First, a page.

I think that most writers looking back at their books often feel a sense of contingency. Once you have finished a book, you usually feel that thatâ€™s the way it had to be. While you are writing it, it doesnâ€™t feel that way. The formal properties of the work often seem to be variable and fluid, to use that word again. And if I had outlined the novel before I began writing it, it might very well have taken a different form.
The author also reveals that he has an essay forthcoming in The Believer:
RB: In the November issue?
CB: I think so. Iâ€™ve written an essay about how most writers now donâ€™t describe faces anymore, either as an index to character in the way the 19th-century novelists tended to do, or as a dramatic inflexion. You are more likely to get descriptions of clothes or body language than you are of faces. I just wanted to ask myself why.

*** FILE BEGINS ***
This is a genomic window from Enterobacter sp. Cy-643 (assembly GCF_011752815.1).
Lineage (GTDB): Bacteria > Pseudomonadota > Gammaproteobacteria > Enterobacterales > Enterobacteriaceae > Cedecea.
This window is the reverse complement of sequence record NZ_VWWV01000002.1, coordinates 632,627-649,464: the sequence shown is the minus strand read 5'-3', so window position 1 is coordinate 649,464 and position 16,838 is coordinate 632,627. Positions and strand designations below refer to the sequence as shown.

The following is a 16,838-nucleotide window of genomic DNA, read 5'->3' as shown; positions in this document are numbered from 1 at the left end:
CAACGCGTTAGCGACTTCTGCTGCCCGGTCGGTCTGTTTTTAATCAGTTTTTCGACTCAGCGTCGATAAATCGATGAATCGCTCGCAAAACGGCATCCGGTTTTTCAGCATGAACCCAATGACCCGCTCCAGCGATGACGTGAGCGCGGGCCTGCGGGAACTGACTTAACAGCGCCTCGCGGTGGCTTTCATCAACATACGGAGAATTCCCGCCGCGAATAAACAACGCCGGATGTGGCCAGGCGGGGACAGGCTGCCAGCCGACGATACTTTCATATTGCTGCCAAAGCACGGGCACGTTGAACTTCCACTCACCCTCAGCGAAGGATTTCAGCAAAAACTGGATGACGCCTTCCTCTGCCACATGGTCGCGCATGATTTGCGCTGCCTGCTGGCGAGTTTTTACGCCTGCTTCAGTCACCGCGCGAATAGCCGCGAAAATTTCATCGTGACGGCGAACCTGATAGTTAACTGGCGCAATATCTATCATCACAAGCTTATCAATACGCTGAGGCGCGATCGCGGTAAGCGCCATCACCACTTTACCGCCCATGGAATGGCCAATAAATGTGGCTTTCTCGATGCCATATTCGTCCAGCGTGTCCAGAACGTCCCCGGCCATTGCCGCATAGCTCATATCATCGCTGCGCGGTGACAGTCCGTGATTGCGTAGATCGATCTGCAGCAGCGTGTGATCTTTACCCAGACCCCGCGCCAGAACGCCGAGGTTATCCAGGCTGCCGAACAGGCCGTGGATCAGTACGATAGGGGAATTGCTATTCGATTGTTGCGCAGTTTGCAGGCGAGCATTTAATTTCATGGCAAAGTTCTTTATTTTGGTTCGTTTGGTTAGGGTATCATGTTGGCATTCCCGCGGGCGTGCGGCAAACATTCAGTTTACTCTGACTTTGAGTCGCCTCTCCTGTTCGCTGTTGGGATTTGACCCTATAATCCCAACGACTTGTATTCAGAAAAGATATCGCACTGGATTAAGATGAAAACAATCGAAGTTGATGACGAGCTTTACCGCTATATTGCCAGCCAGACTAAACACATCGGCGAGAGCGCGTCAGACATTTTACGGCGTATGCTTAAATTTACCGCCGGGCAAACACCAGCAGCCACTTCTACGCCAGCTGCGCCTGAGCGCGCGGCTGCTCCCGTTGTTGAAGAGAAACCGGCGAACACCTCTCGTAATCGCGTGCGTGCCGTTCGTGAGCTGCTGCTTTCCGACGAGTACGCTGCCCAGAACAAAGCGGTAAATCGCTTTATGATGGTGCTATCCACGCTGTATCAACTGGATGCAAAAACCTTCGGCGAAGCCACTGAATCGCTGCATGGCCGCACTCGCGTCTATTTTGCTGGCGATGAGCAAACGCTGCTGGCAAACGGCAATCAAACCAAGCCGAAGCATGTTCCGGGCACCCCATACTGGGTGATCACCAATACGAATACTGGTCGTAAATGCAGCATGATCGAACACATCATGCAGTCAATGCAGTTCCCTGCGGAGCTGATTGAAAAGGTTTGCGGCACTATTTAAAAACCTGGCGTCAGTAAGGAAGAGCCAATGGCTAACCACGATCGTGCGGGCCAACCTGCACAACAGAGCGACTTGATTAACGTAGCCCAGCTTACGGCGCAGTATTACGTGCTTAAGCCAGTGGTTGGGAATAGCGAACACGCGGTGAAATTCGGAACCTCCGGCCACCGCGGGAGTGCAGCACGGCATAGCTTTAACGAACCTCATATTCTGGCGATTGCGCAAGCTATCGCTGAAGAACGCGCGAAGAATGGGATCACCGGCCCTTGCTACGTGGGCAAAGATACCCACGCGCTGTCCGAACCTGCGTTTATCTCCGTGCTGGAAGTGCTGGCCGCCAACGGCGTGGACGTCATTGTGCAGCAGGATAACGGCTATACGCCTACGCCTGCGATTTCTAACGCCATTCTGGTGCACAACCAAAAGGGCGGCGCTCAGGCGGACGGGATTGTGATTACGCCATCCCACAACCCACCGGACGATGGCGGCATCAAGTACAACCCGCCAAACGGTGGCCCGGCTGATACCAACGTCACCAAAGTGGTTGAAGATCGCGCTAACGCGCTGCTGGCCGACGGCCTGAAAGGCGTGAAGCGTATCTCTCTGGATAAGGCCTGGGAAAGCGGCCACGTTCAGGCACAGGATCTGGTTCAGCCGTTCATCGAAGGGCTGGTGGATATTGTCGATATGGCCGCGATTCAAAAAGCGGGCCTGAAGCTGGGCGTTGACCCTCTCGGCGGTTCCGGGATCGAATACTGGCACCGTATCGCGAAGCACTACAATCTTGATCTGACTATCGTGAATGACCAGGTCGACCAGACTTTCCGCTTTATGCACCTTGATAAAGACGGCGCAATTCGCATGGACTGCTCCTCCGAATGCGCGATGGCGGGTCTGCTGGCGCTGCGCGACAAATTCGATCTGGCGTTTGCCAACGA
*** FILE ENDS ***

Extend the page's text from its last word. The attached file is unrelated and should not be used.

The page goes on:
On this page, in an older interview, Baxter talks about his short story, “Gryphon.” At the bottom of the page is a link to an audio reading from the story.
An excerpt of Baxter’s The Feast of Love is available at Random House.